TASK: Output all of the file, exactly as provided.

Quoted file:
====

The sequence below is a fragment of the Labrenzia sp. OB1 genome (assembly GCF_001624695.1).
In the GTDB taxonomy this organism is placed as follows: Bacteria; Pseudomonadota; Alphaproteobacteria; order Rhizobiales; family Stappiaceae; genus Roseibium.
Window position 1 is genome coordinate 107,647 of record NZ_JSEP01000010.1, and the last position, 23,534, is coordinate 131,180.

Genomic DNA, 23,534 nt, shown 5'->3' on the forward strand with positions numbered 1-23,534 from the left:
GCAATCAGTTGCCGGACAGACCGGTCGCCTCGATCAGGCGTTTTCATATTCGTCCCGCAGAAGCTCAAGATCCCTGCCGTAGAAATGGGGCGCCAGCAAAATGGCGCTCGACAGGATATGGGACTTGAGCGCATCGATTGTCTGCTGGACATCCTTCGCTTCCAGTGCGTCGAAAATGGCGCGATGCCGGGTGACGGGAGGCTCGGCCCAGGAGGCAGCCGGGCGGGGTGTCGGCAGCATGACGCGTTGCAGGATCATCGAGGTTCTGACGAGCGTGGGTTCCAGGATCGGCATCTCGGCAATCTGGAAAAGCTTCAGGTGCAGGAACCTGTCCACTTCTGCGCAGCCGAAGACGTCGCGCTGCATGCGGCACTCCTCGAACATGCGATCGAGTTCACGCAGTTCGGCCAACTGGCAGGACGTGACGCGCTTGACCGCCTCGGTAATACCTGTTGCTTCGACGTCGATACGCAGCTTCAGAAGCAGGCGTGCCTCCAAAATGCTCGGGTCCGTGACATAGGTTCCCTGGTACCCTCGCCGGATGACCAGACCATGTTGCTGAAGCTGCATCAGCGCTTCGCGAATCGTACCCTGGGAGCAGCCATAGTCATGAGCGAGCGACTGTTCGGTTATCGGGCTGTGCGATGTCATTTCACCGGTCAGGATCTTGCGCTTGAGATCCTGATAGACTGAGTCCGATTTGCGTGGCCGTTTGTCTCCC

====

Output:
The sequence below is a fragment of the Labrenzia sp. OB1 genome (assembly GCF_001624695.1).
In the GTDB taxonomy this organism is placed as follows: Bacteria; Pseudomonadota; Alphaproteobacteria; order Rhizobiales; family Stappiaceae; genus Roseibium.
Window position 1 is genome coordinate 107,647 of record NZ_JSEP01000010.1, and the last position, 23,534, is coordinate 131,180.

Genomic DNA, 23,534 nt, shown 5'->3' on the forward strand with positions numbered 1-23,534 from the left:
GCAATCAGTTGCCGGACAGACCGGTCGCCTCGATCAGGCGTTTTCATATTCGTCCCGCAGAAGCTCAAGATCCCTGCCGTAGAAATGGGGCGCCAGCAAAATGGCGCTCGACAGGATATGGGACTTGAGCGCATCGATTGTCTGCTGGACATCCTTCGCTTCCAGTGCGTCGAAAATGGCGCGATGCCGGGTGACGGGAGGCTCGGCCCAGGAGGCAGCCGGGCGGGGTGTCGGCAGCATGACGCGTTGCAGGATCATCGAGGTTCTGACGAGCGTGGGTTCCAGGATCGGCATCTCGGCAATCTGGAAAAGCTTCAGGTGCAGGAACCTGTCCACTTCTGCGCAGCCGAAGACGTCGCGCTGCATGCGGCACTCCTCGAACATGCGATCGAGTTCACGCAGTTCGGCCAACTGGCAGGACGTGACGCGCTTGACCGCCTCGGTAATACCTGTTGCTTCGACGTCGATACGCAGCTTCAGAAGCAGGCGTGCCTCCAAAATGCTCGGGTCCGTGACATAGGTTCCCTGGTACCCTCGCCGGATGACCAGACCATGTTGCTGAAGCTGCATCAGCGCTTCGCGAATCGTACCCTGGGAGCAGCCATAGTCATGAGCGAGCGACTGTTCGGTTATCGGGCTGTGCGATGTCATTTCACCGGTCAGGATCTTGCGCTTGAGATCCTGATAGACTGAGTCCGATTTGCGTGGCCGTTTGTCTCCC